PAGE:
Bligh : I have struggled with this. "Comparison is the mother-fucking thief of joy." Theodore Roosevelt said that, I added the mother-fucking bit. But it's true. I spent a lot of wasted time comparing myself to other women, and thinking they were harboring ill will towards my success. Absolutely stupid. Now, I try to listen more than I talk. That's the first thing. I try and ask more questions and let women in my life (and new friends or acquaintances) know that I hear them and that I think they are valuable. That's the kind of courtesy I always hope is shown to me, so I give it out first.
I want my female friends to feel supported always. I support their business, their events, their creativity. I go to their shows, I read their work, I give help when it's asked of me. When I'm not working myself, I literally help raise their children!
What are you reading right now?
Bligh : I just finished "Swing Time" the new Zadie Smith, which I was not a fan of, and I read "Big Little Lies" in one sitting on my six hour plane trip back from Paris.
I always have a few books downloaded on my phone (now I'm on to "Wishful Drinking" Carrie Fisher because I'm a lazy bum for not reading it years ago!) and a few books next to my bed.
My bed books are currently "Lady in Gold" by Anne-Marie O'Conner (slowly making my way thru this one, Nazi occupied Austria was hitting a little too close to home there...), and "Antwerp" by Robert Bolãno, and "We Should All Be Feminists" by Chimamanda Ngozi Adichie which was gifted to me by this really talented photographer I know named Michelle Kinney. **wink wink**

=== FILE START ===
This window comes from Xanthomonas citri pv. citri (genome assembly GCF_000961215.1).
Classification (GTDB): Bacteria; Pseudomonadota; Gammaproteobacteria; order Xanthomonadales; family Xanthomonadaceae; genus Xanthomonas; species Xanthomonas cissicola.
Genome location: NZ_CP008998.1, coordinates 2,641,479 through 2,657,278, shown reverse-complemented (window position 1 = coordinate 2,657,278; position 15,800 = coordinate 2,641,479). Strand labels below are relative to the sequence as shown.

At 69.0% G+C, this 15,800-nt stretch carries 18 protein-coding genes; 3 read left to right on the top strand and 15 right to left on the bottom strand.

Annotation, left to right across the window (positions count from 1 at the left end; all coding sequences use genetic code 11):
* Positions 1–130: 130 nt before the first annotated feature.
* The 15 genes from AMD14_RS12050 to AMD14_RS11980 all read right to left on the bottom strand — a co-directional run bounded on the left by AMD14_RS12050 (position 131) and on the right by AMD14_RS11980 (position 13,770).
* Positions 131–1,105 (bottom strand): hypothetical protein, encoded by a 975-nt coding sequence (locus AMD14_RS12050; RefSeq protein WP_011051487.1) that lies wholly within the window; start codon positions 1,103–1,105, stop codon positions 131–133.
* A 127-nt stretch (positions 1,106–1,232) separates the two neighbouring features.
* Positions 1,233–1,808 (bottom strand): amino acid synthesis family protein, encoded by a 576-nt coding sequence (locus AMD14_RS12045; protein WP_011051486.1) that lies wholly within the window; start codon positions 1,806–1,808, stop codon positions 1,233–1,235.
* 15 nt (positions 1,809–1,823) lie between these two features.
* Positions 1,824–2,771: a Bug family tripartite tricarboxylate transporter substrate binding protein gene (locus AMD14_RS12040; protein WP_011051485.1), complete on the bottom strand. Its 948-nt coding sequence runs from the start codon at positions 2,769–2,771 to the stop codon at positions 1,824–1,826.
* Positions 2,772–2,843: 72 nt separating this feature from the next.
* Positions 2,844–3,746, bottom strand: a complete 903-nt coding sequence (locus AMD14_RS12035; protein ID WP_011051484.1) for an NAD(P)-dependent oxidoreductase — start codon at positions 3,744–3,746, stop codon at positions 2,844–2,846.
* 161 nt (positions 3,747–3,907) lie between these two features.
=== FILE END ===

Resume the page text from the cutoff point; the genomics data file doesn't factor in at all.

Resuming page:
I always know when I'm depressed when I'm not reading. It is so so so important to read. Read fucking anything, keep your brain alive. Every time I'm not reading, something is seriously off with my life. Honest to god, my favorite "hurts so good" feeling is finishing a terrific book that was so damn good you're pained it's done.
What's one thing you want people to know about you?
Bligh : I love men. I really do. I love love love men. I love men's bodies, I love how they think differently from women, I love that they can grow hair on their face. I LOVE men with beards!
Just because I am a feminist does not mean I hate men. I want that to be made very clear because I find it incredibly frustrating when people tell me I'm not giving men a fair chance, or that I hate men. It is, in fact, possible to love and support men and call oneself a feminist. Everyone should be a feminist. And I think, one day, everyone will be. I have to keep idyllically believing statements like that. That's what keeps me from thinking about risk or failure. It keeps me on the path of simply doing the next thing.